Tuberculosis is mainly transmitted through airborne particles, but cutaneous involvement may be caused by hematogenous spread or contiguous infected foci (4). In general, direct inoculation of the M. tuberculosis through a skin abrasion in a person with no immunity against the microorganism causes PCTB; so lesions are most commonly located on the face and acral areas (1, 4).

A review conducted by Semaan et al. (1) reported 26 immunocompetent cases of PCTB; sixteen cases had no history of TB exposure (as our case) and 7 patients did not have any documented history of skin trauma.

In PCTB, at first an ulcer with a granular, deep red basis and indurated edges develops, then its size may be increased and the surrounding skin may have a reddish-blue hue (1). The clinical features vary markedly, so the diagnosis may be delayed (3, 5, 6).

Noticeable histological findings include granulomatous tubercles with epithelioid cells, giant cells, and a mononuclear infiltrate. It should be noted that other infections including fungal and atypical mycobacterial infections may also have similar findings (1, 7).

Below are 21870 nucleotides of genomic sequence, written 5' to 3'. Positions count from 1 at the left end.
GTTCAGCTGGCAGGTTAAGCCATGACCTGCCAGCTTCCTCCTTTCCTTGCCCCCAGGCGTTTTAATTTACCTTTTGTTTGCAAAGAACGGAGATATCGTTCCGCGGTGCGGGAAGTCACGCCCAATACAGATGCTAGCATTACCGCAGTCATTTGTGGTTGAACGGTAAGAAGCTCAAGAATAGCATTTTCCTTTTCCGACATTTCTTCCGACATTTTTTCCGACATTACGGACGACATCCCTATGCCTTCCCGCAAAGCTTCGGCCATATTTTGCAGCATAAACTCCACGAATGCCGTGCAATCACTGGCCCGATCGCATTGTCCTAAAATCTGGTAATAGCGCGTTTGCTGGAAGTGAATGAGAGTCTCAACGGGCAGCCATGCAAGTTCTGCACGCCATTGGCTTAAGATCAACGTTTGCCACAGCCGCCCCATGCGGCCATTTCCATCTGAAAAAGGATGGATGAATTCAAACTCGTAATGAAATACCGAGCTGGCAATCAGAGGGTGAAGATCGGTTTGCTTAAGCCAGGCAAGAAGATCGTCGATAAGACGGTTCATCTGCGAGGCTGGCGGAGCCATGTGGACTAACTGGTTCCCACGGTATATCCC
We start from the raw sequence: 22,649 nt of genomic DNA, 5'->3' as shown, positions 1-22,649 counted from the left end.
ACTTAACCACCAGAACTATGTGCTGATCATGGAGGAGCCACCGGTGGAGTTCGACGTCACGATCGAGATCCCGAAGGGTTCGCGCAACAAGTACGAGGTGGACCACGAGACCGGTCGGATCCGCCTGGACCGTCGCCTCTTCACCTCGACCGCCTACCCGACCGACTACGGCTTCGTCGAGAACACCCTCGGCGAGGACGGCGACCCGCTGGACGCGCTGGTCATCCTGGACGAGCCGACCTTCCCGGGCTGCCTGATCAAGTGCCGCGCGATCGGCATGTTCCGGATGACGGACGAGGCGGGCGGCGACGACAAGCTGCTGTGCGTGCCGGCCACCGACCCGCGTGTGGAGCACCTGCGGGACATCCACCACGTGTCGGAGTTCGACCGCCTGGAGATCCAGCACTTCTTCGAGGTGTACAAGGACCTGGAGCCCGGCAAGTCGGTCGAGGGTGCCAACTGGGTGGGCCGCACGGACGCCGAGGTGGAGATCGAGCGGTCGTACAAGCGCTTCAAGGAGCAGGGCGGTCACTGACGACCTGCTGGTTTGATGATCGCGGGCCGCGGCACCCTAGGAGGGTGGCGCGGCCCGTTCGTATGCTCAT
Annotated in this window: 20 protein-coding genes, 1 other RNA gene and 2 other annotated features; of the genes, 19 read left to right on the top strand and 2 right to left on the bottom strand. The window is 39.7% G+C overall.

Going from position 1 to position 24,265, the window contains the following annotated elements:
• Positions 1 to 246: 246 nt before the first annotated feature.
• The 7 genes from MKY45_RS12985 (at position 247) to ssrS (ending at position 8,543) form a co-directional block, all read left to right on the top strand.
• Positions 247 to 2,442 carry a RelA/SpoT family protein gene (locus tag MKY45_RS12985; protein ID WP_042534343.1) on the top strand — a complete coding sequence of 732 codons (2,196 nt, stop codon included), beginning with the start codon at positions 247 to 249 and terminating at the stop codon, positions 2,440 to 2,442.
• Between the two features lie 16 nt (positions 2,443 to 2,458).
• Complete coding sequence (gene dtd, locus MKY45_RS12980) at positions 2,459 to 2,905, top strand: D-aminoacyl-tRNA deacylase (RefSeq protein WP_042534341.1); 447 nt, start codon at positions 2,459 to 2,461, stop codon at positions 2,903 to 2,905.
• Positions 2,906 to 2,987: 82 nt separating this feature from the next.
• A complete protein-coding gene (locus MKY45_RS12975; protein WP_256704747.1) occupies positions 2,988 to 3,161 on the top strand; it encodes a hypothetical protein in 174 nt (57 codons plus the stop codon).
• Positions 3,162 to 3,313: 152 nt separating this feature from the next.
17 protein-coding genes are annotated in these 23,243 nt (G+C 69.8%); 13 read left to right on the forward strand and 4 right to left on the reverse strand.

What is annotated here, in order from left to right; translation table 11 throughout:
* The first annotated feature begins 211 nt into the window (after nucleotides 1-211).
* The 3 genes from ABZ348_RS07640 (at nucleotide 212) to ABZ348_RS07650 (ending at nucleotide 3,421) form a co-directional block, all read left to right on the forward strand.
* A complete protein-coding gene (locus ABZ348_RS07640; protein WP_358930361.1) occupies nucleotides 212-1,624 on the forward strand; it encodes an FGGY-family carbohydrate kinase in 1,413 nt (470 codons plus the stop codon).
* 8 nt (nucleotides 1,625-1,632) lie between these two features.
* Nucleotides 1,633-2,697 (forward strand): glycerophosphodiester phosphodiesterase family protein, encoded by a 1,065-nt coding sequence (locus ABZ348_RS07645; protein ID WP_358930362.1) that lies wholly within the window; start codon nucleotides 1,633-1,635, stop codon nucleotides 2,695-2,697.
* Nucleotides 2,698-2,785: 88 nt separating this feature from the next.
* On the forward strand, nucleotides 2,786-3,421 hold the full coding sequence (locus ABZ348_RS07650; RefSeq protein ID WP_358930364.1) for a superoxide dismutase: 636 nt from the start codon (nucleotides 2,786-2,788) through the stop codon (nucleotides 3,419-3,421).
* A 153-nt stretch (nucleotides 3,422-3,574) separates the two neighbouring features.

In our patient, the lesion was misdiagnosed as a bacterial infection and then as a deep mycotic infection. We suspected the diagnosis due to a poor response to previous treatments and the mycobacterial infection was finally confirmed by isolation of M. tuberculosis complex in the culture (3).

Although, the diagnosis needs correlation of clinical and histopathological features, the definitive diagnosis is based on the isolation of bacilli by the mycobacterial culture. Management of cutaneous tuberculosis is similar to pulmonary TB (1, 4).

Our case was followed up over the course of anti-TB regimens and she responded well to the treatment.

3.1. Conclusions

Primary cutaneous tuberculosis is an infection with various clinical presentations and it should be considered in all patients who present with a chronic skin lesion (especially nodular, ulcerated, and purulent lesions) with no response to antibacterial regimens. Moreover, complete microbiological assays including PCR and culture should be performed for any persistent non-healing wound (8).

Footnotes